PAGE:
Meanwhile, cotton prices traded close to a three-week high, as sentiment on the fiber has improved in recent sessions, while sugar futures fell, moving further away from a three-week high hit earlier in the week.
Farm commodity traders continued to monitor rising borrowing costs in Spain and Italy, as well as weekend elections in Greece, which could determine the course of the country’s future in the euro zone.
On the ICE Futures U.S. Exchange, Arabica coffee for July delivery traded at USD1.5155 a pound, shedding 0.4%. It earlier fell by as much as 0.8% to trade at USD1.5097, the lowest since mid-2010.
Coffee prices have been under pressure in recent months, losing nearly 37% since mid-January as traders eyed a huge harvest in top grower Brazil and speculators pushed prices lower.
Jitters over the global economic outlook have weighed on soft commodities in recent weeks.
Meanwhile, sugar futures for July delivery traded at USD0.1984 a pound, slumping 0.8%. It earlier fell by as much as 0.9% to trade at a session low of USD0.1982.
Prices touched a three-week high of USD0.2061 a pound on June 12.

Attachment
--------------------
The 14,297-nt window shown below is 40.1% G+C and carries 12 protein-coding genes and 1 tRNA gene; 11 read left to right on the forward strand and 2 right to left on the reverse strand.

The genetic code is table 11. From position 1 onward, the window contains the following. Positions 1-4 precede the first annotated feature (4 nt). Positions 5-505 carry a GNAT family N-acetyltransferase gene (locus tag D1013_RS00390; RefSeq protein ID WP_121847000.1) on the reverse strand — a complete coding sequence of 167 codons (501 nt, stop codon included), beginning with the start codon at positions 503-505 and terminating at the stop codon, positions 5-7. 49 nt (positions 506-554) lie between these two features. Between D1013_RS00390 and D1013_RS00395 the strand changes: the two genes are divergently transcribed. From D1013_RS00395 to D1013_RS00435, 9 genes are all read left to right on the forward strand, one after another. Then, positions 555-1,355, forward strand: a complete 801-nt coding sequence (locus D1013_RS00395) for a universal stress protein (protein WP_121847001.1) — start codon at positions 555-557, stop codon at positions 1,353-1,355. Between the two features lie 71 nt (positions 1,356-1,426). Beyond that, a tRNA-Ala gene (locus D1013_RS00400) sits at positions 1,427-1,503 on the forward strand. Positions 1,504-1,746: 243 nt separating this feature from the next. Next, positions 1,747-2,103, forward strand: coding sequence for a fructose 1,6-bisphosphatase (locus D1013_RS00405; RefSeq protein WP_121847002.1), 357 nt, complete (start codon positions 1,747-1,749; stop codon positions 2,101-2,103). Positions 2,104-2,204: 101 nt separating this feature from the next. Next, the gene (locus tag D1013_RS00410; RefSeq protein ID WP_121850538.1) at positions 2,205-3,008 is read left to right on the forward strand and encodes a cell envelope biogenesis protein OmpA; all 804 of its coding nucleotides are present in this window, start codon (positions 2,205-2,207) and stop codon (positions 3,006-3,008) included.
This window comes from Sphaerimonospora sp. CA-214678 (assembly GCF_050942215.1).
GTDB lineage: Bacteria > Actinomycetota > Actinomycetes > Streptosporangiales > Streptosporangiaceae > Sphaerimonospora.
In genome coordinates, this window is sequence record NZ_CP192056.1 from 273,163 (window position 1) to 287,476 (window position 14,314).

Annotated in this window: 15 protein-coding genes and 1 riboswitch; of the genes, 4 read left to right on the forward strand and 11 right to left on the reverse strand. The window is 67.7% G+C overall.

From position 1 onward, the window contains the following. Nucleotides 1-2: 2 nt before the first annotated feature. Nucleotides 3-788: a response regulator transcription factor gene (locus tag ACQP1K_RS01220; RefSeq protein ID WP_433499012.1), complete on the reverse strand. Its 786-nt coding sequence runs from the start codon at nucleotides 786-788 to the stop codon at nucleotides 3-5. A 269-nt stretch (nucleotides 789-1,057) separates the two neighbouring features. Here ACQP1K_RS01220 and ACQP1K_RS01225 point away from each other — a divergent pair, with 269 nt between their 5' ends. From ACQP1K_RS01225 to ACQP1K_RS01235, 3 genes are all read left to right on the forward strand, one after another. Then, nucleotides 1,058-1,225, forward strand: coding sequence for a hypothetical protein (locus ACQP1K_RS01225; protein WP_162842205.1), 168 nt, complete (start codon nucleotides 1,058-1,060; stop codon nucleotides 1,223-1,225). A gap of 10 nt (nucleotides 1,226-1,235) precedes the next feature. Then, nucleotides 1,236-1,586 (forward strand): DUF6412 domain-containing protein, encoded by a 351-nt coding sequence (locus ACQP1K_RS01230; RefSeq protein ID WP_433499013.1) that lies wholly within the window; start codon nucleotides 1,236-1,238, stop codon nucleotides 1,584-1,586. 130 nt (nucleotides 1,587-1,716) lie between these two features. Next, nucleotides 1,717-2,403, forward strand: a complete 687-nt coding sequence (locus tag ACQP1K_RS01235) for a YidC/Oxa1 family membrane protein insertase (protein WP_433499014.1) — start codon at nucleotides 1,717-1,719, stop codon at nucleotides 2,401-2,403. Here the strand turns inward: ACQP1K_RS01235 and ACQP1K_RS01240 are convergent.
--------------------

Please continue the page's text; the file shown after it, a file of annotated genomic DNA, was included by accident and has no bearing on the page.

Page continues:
Sugar prices have gained approximately 5% since dropping to a two-year low of USD0.1886 a pound on June 4, as concerns that heavy rains in Brazil could damage sugarcane crops in the country’s center-south region boosted sentiment on the sweetener.
Brazil’s Center South-region produces nearly 90% of the nation’s sugar. Brazil is the world’s largest sugar producer and exporter, with the USDA estimating the nation accounts for nearly 20% of global production and 39% of global sugar exports.
However, market participants were wary of pushing prices higher, as the sugar market remains in a major bear trend.
Elsewhere on the ICE Futures U.S. Exchange, cotton futures for July delivery traded at USD0.7589 a pound, climbing 1.1%. It earlier rose by as much as 1.25% to trade at a session high of USD0.7609 a pound.
Prices rose to a three-week high of USD0.7639 a pound on June 12, after the U.S. Department of Agriculture reduced its estimates for worldwide cotton output in the 2012-13 season, starting August 1.
In its World Agricultural Supply & Demand Estimate report published earlier in the week, the USDA said that a steep drop in cotton prices will lead to lower production from Southern Hemisphere growers like Brazil, as well as Australia and Argentina.
Prices slumped to a 32-month low of USD0.6617 a pound on June 4. But futures have been on an uptrend in recent sessions, gaining nearly 13% since then.
The fiber lost nearly 25% in May, as large hedge funds liquidated positions and speculators pushed prices lower amid concerns over the global economic outlook.
The fiber has plunged almost 65% from a record in March 2011 as higher prices prompted farmers to plant more crops and demand in top consumer China slowed.